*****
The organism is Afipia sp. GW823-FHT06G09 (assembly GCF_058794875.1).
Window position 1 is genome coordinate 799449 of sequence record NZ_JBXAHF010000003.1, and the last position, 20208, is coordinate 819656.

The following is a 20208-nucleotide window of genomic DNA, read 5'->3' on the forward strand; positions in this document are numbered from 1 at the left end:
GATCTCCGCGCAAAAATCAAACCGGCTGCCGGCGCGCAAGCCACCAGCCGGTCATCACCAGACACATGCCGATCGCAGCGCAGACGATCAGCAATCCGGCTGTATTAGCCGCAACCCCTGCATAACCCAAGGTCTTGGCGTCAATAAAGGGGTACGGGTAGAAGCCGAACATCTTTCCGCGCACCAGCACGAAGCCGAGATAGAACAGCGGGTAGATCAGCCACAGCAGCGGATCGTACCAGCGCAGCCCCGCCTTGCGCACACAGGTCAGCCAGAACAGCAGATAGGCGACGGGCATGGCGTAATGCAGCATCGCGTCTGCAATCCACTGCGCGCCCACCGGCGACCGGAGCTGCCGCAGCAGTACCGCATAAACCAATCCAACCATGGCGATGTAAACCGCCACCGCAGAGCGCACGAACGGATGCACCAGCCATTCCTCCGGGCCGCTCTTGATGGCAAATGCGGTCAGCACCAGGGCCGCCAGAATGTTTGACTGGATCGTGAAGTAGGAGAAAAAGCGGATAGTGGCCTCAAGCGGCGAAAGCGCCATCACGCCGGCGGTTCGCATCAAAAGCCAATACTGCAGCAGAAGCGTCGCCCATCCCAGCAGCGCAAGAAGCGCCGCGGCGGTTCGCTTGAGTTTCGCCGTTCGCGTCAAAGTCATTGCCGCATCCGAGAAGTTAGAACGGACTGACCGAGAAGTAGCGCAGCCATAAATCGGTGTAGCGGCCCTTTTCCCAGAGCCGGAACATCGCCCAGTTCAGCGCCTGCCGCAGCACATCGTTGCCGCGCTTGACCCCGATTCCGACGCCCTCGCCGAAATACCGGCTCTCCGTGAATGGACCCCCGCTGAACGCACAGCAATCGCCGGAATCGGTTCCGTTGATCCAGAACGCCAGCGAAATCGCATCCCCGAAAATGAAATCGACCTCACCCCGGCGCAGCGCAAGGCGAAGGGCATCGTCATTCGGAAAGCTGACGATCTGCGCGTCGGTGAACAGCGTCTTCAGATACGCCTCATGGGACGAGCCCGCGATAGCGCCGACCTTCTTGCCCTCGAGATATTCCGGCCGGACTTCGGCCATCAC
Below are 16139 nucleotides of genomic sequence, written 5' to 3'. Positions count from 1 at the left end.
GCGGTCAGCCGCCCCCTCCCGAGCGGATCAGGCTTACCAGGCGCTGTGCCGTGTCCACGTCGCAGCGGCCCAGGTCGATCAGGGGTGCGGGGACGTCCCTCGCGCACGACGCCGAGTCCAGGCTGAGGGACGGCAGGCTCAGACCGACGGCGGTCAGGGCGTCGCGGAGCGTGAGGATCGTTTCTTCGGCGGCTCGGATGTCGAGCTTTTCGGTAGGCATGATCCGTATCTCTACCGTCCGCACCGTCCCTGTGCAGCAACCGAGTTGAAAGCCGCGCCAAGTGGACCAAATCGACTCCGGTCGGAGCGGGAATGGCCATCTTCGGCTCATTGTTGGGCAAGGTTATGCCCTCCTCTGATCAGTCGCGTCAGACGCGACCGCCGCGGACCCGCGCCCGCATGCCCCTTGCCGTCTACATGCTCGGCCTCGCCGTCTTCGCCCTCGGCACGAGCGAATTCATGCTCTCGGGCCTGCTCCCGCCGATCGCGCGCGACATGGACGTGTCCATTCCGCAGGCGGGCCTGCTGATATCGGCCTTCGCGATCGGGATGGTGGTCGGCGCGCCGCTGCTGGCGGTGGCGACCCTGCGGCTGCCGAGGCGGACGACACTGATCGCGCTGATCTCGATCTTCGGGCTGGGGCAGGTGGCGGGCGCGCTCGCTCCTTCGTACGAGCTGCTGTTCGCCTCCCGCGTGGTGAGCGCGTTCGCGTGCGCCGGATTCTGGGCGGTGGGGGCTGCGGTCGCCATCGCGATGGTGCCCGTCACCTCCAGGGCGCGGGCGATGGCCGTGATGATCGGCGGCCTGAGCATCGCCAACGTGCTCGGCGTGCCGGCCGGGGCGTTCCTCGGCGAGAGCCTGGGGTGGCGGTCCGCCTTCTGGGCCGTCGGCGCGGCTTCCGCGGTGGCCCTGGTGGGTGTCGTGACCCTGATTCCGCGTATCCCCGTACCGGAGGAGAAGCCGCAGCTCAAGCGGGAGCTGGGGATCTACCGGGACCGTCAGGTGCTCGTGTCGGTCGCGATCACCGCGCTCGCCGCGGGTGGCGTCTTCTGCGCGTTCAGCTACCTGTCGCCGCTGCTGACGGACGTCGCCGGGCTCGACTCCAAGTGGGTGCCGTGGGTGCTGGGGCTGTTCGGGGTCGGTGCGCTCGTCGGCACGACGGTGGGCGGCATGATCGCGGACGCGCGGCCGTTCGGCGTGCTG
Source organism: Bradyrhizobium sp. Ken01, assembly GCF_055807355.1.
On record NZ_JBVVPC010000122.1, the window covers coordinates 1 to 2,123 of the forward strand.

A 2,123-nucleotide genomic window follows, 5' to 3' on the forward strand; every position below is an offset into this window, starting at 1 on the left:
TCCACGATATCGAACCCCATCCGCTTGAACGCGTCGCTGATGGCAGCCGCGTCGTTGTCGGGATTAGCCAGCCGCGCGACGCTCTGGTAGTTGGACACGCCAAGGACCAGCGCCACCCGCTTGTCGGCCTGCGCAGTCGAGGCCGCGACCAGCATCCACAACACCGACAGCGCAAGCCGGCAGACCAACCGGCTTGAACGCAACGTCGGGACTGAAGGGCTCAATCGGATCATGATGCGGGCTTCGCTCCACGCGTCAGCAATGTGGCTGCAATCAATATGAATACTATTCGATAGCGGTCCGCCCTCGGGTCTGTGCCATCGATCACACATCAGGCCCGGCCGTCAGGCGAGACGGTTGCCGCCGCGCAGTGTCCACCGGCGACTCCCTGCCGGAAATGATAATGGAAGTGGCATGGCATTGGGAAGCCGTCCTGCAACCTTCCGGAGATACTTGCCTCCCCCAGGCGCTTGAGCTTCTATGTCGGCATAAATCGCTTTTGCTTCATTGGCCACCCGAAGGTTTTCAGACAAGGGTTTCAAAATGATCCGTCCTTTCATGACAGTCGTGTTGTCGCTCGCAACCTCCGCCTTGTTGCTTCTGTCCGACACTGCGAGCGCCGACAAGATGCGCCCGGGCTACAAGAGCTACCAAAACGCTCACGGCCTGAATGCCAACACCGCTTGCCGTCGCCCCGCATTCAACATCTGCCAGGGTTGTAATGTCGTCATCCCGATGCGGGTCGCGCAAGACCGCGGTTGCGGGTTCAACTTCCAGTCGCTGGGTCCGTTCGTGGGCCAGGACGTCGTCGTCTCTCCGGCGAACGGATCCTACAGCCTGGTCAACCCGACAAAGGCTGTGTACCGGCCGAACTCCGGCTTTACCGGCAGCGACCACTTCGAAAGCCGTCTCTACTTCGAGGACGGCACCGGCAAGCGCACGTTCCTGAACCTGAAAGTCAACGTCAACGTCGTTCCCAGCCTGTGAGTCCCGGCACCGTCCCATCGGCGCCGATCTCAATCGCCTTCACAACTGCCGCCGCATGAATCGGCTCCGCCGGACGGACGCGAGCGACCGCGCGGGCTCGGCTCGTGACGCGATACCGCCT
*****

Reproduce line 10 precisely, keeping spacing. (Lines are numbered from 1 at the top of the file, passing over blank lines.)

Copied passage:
TCCACGATATCGAACCCCATCCGCTTGAACGCGTCGCTGATGGCAGCCGCGTCGTTGTCGGGATTAGCCAGCCGCGCGACGCTCTGGTAGTTGGACACGCCAAGGACCAGCGCCACCCGCTTGTCGGCCTGCGCAGTCGAGGCCGCGACCAGCATCCACAACACCGACAGCGCAAGCCGGCAGACCAACCGGCTTGAACGCAACGTCGGGACTGAAGGGCTCAATCGGATCATGATGCGGGCTTCGCTCCACGCGTCAGCAATGTGGCTGCAATCAATATGAATACTATTCGATAGCGGTCCGCCCTCGGGTCTGTGCCATCGATCACACATCAGGCCCGGCCGTCAGGCGAGACGGTTGCCGCCGCGCAGTGTCCACCGGCGACTCCCTGCCGGAAATGATAATGGAAGTGGCATGGCATTGGGAAGCCGTCCTGCAACCTTCCGGAGATACTTGCCTCCCCCAGGCGCTTGAGCTTCTATGTCGGCATAAATCGCTTTTGCTTCATTGGCCACCCGAAGGTTTTCAGACAAGGGTTTCAAAATGATCCGTCCTTTCATGACAGTCGTGTTGTCGCTCGCAACCTCCGCCTTGTTGCTTCTGTCCGACACTGCGAGCGCCGACAAGATGCGCCCGGGCTACAAGAGCTACCAAAACGCTCACGGCCTGAATGCCAACACCGCTTGCCGTCGCCCCGCATTCAACATCTGCCAGGGTTGTAATGTCGTCATCCCGATGCGGGTCGCGCAAGACCGCGGTTGCGGGTTCAACTTCCAGTCGCTGGGTCCGTTCGTGGGCCAGGACGTCGTCGTCTCTCCGGCGAACGGATCCTACAGCCTGGTCAACCCGACAAAGGCTGTGTACCGGCCGAACTCCGGCTTTACCGGCAGCGACCACTTCGAAAGCCGTCTCTACTTCGAGGACGGCACCGGCAAGCGCACGTTCCTGAACCTGAAAGTCAACGTCAACGTCGTTCCCAGCCTGTGAGTCCCGGCACCGTCCCATCGGCGCCGATCTCAATCGCCTTCACAACTGCCGCCGCATGAATCGGCTCCGCCGGACGGACGCGAGCGACCGCGCGGGCTCGGCTCGTGACGCGATACCGCCT